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Photo Credit: Charles Krupa/AP

By: Drew Johnson | Follow Me On Twitter: @doobshmoob

The Boston Bruins have made some minor free-agent acquisitions this July. General Manager Don Sweeney inked defenseman John Moore, goaltender Jaroslav Halak, and forwards Joakim Nordstrom and Chris Wagner to deals, soaking up roughly $7.75 million in cap space.

After reports of the Bruins talking with some of the best unrestricted free agents available this summer, namely John Tavares and Ilya Kovalchuk, it is easy to understand the disappointment – the moves the team has made clearly pale in comparison to what could have been. Even having had a horse in the race is a good sign, however: the Bruins are clearly looking to make some big transactions. But often times the wisest moves are made late in the summer.

The Big Picture

While Boston barely contributed to the early-July fireworks, now is not the time to panic. With the signing of Moore, the Bruins now have a surplus of defensemen, meaning they could easily part with one to fill the hole on David Krejci’s right wing. Depending on the player shipped off, it may require draft picks and prospects to sweeten the deal, but it is certainly feasible.

David Krejci

Photo Credit: Maddie Meyer/Getty Images

Fans on social media seem to be calling for Sweeney’s head, however. In reality, the GM is likely doing the right thing in playing the waiting game. Rushing a deal early in the offseason often results in overpaying. It is a business, after all, and sometimes you need to wait out a trade partner in order to strike a better deal for your team. At times this tactic may result in a sought-for player finding another suitor, but the Bruins are not in a situation in which they should overextend themselves.

Boston’s hockey club is in the midst of a transition. They have successfully avoided a complete rebuild by netting prospects who are ready to break into the NHL before the team’s core is forced to hang up the skates. The foundation is certainly strong enough to bear the weight of sustained success as the team moves into a new era. It is surely important for Sweeney to better the Bruins this summer, but it is even more important to stay the course of a seamless transition.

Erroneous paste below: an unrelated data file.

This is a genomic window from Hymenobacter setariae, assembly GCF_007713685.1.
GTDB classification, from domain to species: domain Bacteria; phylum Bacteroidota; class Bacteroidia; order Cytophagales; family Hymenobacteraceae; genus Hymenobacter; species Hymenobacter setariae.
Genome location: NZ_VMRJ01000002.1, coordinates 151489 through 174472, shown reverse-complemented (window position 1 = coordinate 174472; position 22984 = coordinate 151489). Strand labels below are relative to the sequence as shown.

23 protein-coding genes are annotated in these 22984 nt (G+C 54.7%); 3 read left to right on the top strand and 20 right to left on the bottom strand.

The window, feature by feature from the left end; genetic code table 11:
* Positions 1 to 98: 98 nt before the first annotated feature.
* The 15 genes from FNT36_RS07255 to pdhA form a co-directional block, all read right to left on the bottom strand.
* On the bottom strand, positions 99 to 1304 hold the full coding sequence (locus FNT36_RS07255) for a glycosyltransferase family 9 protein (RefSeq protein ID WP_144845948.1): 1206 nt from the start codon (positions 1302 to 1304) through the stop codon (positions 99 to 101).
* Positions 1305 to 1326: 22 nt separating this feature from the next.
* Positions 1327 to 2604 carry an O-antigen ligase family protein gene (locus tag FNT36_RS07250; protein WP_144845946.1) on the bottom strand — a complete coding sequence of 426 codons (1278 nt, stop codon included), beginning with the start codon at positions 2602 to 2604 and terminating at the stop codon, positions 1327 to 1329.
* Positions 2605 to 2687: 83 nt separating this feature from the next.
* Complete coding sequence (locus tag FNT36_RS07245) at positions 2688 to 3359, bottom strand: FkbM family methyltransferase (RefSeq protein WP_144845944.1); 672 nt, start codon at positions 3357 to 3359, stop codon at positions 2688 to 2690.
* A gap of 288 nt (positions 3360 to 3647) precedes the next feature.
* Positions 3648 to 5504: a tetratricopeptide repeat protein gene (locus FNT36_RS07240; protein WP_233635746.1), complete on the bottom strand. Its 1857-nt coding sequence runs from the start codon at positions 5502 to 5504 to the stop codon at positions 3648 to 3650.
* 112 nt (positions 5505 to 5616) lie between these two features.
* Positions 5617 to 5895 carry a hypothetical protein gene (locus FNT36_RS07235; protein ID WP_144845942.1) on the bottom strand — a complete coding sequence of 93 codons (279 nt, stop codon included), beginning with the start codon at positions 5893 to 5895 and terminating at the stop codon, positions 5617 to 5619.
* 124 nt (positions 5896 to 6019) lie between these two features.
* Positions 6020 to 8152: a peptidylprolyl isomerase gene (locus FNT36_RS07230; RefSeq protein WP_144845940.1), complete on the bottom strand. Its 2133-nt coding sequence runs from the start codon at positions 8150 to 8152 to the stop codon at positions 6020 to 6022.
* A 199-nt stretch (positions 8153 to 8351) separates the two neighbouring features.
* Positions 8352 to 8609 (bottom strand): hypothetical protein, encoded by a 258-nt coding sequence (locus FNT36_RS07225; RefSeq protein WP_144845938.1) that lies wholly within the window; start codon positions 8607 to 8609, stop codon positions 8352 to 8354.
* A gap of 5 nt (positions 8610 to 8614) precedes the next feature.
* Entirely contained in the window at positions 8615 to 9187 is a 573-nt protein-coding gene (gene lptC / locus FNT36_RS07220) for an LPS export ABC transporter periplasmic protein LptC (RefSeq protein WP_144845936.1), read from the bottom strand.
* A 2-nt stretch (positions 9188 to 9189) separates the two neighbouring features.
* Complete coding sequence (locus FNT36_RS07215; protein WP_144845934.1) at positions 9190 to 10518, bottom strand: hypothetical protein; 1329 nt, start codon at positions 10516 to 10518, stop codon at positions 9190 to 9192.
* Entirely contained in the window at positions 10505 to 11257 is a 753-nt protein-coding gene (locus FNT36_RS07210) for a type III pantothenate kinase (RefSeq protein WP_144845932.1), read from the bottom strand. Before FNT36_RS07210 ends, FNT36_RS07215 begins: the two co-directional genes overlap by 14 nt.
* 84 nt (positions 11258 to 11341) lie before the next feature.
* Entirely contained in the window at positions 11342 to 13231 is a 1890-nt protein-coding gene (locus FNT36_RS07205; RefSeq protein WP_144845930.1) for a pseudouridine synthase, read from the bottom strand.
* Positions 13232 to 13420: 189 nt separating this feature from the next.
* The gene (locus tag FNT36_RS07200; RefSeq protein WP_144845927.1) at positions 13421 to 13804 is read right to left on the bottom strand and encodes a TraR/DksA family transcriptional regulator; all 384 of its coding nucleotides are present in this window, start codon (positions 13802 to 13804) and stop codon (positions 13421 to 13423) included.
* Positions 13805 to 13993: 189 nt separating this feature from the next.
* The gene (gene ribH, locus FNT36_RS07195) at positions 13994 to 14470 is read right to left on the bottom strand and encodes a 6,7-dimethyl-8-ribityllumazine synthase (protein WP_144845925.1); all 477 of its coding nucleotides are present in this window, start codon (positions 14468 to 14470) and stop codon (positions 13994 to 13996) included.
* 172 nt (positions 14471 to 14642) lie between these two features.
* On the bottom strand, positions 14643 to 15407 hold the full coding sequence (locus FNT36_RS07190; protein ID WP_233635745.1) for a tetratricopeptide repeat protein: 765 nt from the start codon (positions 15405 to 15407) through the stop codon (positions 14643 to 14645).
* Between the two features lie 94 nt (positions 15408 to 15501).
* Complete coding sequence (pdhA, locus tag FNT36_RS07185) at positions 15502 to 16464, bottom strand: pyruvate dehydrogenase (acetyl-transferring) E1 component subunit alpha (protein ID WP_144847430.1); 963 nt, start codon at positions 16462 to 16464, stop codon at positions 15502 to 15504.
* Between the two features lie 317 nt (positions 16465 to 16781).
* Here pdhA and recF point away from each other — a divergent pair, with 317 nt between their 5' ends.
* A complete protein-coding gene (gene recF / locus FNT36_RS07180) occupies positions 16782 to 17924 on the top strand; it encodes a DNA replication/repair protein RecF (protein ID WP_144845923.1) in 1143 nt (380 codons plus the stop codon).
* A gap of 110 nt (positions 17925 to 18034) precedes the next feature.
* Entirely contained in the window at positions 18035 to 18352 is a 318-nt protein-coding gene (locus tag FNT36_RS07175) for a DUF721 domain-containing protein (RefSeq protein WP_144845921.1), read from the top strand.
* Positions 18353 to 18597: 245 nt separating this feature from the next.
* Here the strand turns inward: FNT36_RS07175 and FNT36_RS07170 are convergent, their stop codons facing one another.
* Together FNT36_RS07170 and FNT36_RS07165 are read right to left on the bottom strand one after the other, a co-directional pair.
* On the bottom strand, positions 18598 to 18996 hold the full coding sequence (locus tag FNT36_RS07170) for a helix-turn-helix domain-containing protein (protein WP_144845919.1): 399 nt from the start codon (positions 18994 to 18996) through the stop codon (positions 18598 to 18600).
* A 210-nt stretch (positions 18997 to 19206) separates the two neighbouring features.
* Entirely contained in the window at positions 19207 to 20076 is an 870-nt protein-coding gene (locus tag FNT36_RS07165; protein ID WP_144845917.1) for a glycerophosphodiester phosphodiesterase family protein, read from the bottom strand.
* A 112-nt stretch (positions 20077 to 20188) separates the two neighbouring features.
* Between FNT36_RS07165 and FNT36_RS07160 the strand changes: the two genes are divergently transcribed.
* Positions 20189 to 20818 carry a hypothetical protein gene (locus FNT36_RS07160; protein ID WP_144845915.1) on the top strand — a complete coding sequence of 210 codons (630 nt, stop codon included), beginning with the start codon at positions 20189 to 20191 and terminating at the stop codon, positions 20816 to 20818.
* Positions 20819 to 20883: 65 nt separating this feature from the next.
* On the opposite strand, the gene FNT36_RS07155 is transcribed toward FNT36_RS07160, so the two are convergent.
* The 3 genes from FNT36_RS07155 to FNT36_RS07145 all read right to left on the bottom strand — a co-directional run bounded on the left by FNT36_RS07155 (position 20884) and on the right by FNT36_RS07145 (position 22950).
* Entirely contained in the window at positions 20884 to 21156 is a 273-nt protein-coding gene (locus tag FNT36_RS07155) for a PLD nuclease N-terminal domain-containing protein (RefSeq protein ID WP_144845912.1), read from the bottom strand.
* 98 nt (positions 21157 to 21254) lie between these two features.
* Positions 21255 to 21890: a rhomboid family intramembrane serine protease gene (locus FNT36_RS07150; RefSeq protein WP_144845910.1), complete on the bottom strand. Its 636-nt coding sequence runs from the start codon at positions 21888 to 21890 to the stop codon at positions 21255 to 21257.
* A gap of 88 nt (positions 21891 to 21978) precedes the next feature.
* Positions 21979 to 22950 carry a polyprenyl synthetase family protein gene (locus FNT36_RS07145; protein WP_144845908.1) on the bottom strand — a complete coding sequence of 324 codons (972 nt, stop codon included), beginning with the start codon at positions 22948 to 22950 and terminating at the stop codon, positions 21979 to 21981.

Realistic Expectations

After a successful 2017-18 campaign which included a second-round playoff appearance – a drastic, and somewhat unexpected, improvement over the 2017 postseason’s early exit – Bruins fans are catching the Stanley Cup fever. However, it must be remembered that it is okay if this team doesn’t win a cup this season or even next season. The big picture is consistent victories moving forward, not necessarily right now. Boston is competing for the Cup which is a win in itself and this team is capable of claiming hockey’s greatest prize in the Bergeron Era –  even if that doesn’t occur within the next 365 days.

Riley Nash, Anders Bjork, Danton Heinen

Photo Credit: Matt Stone

That is not to say claiming the throne is out of the question this season, but realistic expectations entail a slightly lower feat: improving upon the 2017-18 campaign. The Bruins ought to find their way to the Eastern Conference Finals; taking the next step towards raising a banner to the rafters of TD Garden. The goal should certainly be crowning themselves as the NHL’s champions, but there is a major difference between goals and expectations.

Sweeney will undoubtedly improve Boston’s roster heading into the 2018-19 campaign. It’s also not the end of the world if the Bruins fail to claim the Stanley Cup this upcoming season – there is a bigger picture in mind, one that could very well result in multiple championships in the near future. In short, be patient, Boston. There is a long road ahead but success is likely at the end of it.